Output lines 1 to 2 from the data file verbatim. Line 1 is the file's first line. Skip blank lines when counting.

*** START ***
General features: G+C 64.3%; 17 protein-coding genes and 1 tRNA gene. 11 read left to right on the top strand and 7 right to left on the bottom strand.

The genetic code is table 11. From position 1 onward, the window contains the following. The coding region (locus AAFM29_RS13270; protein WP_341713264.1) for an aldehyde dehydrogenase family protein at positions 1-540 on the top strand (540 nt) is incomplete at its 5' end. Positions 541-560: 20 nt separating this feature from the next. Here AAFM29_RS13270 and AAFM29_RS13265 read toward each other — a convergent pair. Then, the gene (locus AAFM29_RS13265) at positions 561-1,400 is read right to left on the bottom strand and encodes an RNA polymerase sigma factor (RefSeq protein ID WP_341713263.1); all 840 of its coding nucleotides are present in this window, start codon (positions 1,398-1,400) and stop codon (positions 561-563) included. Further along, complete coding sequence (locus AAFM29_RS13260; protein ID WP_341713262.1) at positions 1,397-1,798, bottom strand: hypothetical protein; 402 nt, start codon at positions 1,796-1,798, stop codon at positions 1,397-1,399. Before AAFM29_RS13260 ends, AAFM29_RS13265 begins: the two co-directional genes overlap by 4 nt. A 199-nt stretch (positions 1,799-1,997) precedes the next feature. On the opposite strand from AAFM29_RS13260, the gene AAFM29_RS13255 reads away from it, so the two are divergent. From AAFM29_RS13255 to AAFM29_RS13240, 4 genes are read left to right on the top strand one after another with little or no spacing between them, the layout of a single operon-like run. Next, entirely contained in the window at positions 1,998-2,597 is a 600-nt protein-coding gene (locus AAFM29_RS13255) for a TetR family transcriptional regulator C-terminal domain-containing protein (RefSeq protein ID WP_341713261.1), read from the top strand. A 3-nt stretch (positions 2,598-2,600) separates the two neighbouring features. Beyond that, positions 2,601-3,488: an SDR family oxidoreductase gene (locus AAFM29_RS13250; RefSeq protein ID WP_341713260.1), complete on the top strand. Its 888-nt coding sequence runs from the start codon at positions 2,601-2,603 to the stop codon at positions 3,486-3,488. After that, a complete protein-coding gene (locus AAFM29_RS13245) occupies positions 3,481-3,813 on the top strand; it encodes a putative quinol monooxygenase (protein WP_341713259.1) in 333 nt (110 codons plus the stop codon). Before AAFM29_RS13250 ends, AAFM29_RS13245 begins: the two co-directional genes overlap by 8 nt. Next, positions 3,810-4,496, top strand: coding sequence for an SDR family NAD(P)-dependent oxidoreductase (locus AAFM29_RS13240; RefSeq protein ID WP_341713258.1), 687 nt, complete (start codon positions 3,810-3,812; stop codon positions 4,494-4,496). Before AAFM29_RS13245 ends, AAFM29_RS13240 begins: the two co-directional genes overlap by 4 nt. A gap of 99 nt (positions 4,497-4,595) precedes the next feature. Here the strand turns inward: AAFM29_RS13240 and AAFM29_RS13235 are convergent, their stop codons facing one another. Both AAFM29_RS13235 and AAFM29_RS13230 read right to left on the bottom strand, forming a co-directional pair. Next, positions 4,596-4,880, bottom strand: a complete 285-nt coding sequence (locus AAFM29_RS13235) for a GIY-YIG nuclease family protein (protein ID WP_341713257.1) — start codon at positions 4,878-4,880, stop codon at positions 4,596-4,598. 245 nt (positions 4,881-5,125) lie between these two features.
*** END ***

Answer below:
General features: G+C 64.3%; 17 protein-coding genes and 1 tRNA gene. 11 read left to right on the top strand and 7 right to left on the bottom strand.

The genetic code is table 11. From position 1 onward, the window contains the following. The coding region (locus AAFM29_RS13270; protein WP_341713264.1) for an aldehyde dehydrogenase family protein at positions 1-540 on the top strand (540 nt) is incomplete at its 5' end. Positions 541-560: 20 nt separating this feature from the next. Here AAFM29_RS13270 and AAFM29_RS13265 read toward each other — a convergent pair. Then, the gene (locus AAFM29_RS13265) at positions 561-1,400 is read right to left on the bottom strand and encodes an RNA polymerase sigma factor (RefSeq protein ID WP_341713263.1); all 840 of its coding nucleotides are present in this window, start codon (positions 1,398-1,400) and stop codon (positions 561-563) included. Further along, complete coding sequence (locus AAFM29_RS13260; protein ID WP_341713262.1) at positions 1,397-1,798, bottom strand: hypothetical protein; 402 nt, start codon at positions 1,796-1,798, stop codon at positions 1,397-1,399. Before AAFM29_RS13260 ends, AAFM29_RS13265 begins: the two co-directional genes overlap by 4 nt. A 199-nt stretch (positions 1,799-1,997) precedes the next feature. On the opposite strand from AAFM29_RS13260, the gene AAFM29_RS13255 reads away from it, so the two are divergent. From AAFM29_RS13255 to AAFM29_RS13240, 4 genes are read left to right on the top strand one after another with little or no spacing between them, the layout of a single operon-like run. Next, entirely contained in the window at positions 1,998-2,597 is a 600-nt protein-coding gene (locus AAFM29_RS13255) for a TetR family transcriptional regulator C-terminal domain-containing protein (RefSeq protein ID WP_341713261.1), read from the top strand. A 3-nt stretch (positions 2,598-2,600) separates the two neighbouring features. Beyond that, positions 2,601-3,488: an SDR family oxidoreductase gene (locus AAFM29_RS13250; RefSeq protein ID WP_341713260.1), complete on the top strand. Its 888-nt coding sequence runs from the start codon at positions 2,601-2,603 to the stop codon at positions 3,486-3,488. After that, a complete protein-coding gene (locus AAFM29_RS13245) occupies positions 3,481-3,813 on the top strand; it encodes a putative quinol monooxygenase (protein WP_341713259.1) in 333 nt (110 codons plus the stop codon). Before AAFM29_RS13250 ends, AAFM29_RS13245 begins: the two co-directional genes overlap by 8 nt. Next, positions 3,810-4,496, top strand: coding sequence for an SDR family NAD(P)-dependent oxidoreductase (locus AAFM29_RS13240; RefSeq protein ID WP_341713258.1), 687 nt, complete (start codon positions 3,810-3,812; stop codon positions 4,494-4,496). Before AAFM29_RS13245 ends, AAFM29_RS13240 begins: the two co-directional genes overlap by 4 nt. A gap of 99 nt (positions 4,497-4,595) precedes the next feature. Here the strand turns inward: AAFM29_RS13240 and AAFM29_RS13235 are convergent, their stop codons facing one another. Both AAFM29_RS13235 and AAFM29_RS13230 read right to left on the bottom strand, forming a co-directional pair. Next, positions 4,596-4,880, bottom strand: a complete 285-nt coding sequence (locus AAFM29_RS13235) for a GIY-YIG nuclease family protein (protein ID WP_341713257.1) — start codon at positions 4,878-4,880, stop codon at positions 4,596-4,598. 245 nt (positions 4,881-5,125) lie between these two features.